▶ Watch Video: Democrats accuse postmaster general of sabotaging mail-in voting

Weeks ahead of the November general election, the union representing post office workers is sounding an alarm about slower mail delivery in South Florida, reports CBS Miami. It’s due to the loss of three large mail-sorting machines, the union says.

“Those machines have been moved. We did lose three of them so far here in Miami GMF (General Mail Facility), our main plant,” said Wanda Harris.

Harris is the general president of the Miami chapter of the American Postal Workers Union.

She said each mail sorting machine was able to process up to 40,000 pieces of mail an hour. Before this summer, she said, the plan was to upgrade the machines to process even more mail.

“That’s what we were doing before this PMG came in office on June 15,” Harris said.

Postmaster General Louis DeJoy, appointed by President Trump, has agreed to testify on Capitol Hill about purported cost-cutting measures. They came at a time when several states expanded mail-in voting because of COVID-19.

“It’s fraught with fraud and every other thing that could happen,” President Trump said.

The president, who votes by mail, continues to disagree with universal mail-in voting. He also denies he’s trying to better his re-election chances.

“The only way we’re going to lose this election is if the election is rigged. Remember that,” the president said Monday.

Democrats say his assertions aren’t true.

“The president knows exactly what he’s doing by making these false claims,” Sen. Michael Bennet, D-Montana, from Colorado said.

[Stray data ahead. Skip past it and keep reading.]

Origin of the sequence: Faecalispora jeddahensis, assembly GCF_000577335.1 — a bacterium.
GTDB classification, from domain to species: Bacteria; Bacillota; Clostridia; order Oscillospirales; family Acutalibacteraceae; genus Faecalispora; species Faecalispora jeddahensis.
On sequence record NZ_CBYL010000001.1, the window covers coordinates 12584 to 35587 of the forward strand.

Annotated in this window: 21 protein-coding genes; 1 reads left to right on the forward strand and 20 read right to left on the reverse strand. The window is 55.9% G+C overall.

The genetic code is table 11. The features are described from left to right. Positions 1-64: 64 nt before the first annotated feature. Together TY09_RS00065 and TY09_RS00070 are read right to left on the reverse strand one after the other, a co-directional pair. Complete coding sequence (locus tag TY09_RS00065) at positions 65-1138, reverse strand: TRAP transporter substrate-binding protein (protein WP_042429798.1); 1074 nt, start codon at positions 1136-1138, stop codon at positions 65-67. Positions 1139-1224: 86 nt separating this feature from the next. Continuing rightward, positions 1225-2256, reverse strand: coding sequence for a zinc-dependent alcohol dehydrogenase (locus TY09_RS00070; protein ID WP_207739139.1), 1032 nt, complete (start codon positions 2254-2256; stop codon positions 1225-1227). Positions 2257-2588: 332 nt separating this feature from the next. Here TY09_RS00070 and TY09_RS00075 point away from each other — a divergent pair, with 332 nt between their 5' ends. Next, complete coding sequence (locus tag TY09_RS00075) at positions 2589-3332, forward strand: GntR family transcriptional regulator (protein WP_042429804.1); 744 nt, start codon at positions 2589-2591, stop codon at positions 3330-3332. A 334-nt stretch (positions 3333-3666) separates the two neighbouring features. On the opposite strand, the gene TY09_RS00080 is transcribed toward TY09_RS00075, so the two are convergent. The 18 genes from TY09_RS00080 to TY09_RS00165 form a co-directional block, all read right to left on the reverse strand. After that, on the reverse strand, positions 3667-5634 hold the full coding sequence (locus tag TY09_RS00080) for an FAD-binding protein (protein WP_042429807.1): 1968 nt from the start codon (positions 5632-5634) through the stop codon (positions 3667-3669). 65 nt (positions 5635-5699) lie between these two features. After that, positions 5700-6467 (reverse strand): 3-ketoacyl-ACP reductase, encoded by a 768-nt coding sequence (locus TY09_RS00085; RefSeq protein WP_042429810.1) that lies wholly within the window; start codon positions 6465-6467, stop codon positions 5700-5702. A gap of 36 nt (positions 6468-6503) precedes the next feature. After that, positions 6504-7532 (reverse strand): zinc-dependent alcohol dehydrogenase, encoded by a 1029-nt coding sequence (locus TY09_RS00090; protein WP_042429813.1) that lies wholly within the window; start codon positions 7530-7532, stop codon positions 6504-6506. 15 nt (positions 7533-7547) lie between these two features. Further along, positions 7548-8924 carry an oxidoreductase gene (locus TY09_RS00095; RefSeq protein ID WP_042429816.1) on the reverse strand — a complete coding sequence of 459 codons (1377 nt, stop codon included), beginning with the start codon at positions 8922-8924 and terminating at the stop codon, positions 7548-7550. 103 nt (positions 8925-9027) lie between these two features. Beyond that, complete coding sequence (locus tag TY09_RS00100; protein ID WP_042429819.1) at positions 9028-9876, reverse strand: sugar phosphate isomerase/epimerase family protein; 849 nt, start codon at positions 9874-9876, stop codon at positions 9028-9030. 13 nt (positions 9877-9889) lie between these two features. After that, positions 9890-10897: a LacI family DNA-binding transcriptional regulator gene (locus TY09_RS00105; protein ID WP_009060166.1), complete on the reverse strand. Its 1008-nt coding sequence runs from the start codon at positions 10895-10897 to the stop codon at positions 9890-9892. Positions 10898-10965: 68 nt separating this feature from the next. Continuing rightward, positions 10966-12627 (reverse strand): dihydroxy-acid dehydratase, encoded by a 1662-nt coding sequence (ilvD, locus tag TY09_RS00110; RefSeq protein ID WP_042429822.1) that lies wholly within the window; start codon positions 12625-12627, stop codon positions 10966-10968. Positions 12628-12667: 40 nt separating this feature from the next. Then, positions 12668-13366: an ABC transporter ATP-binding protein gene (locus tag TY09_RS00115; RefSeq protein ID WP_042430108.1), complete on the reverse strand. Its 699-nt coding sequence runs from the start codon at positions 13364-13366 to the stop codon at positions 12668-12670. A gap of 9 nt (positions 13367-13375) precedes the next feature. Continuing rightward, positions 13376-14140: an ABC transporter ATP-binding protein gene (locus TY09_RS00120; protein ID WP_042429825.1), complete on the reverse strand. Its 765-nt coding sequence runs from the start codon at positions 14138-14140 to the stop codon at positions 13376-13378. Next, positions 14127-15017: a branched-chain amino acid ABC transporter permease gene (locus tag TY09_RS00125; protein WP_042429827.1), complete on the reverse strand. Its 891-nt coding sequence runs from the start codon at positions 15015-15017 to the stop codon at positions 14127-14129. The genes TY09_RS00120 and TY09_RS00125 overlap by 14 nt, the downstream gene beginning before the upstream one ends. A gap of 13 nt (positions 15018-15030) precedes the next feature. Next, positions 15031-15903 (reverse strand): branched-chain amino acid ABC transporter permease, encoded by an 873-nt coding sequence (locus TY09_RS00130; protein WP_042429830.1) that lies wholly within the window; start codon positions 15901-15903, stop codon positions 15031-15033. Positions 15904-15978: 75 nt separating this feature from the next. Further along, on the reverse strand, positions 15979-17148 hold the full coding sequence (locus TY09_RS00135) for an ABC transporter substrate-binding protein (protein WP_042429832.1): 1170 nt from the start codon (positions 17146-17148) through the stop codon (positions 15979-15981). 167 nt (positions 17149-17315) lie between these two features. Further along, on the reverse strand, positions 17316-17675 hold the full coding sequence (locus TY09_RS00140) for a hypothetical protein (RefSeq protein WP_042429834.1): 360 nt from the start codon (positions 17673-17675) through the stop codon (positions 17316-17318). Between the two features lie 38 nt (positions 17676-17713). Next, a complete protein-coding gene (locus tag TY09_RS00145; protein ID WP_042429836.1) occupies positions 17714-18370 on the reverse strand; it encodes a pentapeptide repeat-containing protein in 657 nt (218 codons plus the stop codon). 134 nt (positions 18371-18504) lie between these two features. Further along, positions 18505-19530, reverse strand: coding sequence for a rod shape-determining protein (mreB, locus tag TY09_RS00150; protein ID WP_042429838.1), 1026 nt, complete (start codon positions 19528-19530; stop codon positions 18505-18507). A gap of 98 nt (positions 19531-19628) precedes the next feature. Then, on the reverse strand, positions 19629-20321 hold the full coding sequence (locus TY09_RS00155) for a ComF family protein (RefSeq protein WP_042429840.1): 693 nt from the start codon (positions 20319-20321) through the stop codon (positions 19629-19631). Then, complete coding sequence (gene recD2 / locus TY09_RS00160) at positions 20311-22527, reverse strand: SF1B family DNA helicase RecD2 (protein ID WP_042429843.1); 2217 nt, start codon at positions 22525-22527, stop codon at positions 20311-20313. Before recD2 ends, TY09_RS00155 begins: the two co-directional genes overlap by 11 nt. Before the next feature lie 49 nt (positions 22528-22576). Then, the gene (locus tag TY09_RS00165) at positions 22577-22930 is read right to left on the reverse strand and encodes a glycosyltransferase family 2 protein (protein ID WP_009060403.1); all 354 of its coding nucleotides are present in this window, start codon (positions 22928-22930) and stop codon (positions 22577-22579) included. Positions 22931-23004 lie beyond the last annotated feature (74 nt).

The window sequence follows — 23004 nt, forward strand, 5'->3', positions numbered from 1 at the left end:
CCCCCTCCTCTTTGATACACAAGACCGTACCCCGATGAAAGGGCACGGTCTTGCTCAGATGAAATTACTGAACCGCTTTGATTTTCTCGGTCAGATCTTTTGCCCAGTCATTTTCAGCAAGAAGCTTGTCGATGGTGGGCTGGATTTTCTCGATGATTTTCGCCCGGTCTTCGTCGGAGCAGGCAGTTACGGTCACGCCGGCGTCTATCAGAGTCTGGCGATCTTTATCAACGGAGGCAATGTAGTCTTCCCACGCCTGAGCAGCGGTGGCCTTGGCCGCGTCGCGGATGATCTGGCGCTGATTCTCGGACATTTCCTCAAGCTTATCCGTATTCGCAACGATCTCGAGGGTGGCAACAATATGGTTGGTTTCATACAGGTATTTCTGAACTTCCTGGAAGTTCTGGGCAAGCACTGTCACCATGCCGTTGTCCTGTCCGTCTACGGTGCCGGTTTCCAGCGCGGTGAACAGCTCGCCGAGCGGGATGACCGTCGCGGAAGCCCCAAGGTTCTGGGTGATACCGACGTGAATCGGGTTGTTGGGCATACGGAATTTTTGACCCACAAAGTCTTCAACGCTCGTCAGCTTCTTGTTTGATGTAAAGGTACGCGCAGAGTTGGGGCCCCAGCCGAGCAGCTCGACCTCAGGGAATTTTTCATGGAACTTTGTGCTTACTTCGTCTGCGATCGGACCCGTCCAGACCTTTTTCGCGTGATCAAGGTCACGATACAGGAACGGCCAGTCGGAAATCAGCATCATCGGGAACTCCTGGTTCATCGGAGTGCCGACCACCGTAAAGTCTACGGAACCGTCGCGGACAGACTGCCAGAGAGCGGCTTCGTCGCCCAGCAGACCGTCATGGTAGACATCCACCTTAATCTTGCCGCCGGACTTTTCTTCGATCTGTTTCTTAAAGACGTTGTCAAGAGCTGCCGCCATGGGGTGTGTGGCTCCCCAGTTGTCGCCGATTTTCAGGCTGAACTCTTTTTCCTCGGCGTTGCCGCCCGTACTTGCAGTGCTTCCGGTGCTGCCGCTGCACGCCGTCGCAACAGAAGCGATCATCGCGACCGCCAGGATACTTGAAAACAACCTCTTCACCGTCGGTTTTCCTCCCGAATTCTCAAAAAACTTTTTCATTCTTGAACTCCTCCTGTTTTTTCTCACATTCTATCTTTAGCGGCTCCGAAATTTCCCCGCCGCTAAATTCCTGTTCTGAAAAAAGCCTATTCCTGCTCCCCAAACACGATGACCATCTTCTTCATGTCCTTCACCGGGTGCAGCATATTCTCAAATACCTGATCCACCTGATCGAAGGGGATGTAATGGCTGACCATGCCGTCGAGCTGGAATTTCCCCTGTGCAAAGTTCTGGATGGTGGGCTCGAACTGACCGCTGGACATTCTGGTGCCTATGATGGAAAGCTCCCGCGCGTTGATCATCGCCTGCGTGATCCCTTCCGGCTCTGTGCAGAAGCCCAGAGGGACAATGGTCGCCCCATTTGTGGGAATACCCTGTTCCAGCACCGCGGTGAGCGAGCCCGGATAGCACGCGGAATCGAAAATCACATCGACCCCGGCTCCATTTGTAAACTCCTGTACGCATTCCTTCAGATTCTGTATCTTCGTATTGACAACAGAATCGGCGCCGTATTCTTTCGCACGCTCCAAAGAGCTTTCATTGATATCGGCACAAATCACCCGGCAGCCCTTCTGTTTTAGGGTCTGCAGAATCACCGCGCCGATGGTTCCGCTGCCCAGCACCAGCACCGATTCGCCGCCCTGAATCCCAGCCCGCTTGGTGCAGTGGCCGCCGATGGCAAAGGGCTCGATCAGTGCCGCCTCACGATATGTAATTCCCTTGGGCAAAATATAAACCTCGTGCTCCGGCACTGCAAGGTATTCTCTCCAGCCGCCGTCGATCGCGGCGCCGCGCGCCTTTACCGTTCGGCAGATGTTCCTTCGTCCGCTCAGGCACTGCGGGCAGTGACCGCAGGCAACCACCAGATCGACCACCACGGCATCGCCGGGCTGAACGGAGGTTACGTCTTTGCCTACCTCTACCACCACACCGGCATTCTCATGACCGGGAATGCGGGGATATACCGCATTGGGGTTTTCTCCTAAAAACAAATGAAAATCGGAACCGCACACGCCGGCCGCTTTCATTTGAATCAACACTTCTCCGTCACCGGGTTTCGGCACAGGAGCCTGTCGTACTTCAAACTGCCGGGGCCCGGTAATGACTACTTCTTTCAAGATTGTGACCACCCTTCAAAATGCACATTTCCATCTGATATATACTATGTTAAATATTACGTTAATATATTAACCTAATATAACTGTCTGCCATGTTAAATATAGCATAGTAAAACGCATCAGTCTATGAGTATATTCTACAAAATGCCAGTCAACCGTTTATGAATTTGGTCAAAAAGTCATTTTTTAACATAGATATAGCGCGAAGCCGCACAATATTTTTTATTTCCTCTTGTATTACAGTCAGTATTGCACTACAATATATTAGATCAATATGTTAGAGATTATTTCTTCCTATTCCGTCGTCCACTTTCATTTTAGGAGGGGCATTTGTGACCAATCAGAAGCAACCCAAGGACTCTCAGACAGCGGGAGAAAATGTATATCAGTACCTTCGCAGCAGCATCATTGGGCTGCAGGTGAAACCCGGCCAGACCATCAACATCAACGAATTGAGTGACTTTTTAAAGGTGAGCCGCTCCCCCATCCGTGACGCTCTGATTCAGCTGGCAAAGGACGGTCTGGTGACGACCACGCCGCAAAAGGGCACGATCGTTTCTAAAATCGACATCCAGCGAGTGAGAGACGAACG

Harris said the blue mailboxes in Florida haven’t been taken away. But she said people have seen them disappear in places like Oregon, New Jersey, Indiana and Missouri.

“Our fight is to make sure that stimulus package gets passed. We need the Senate to pass it,” Harris said.

Harris said sick employees, hiring temporary help and a lower number of people buying stamps and sending mail has hurt the post office. As she and others fight for relief, Harris said they’re all working harder to get your medicine, letters, bills and ballots in on time.

“It makes us dig a little deeper, work a little harder and make sure we get the delivery out there like we normally do to satisfy our customers,” Harris said.

Removing more mail sorting machines and mailboxes has been stopped across the nation as the agency investigates customers concerns. But the postal service told CBS News on Sunday that action is routine when there’s a decline in mail volume.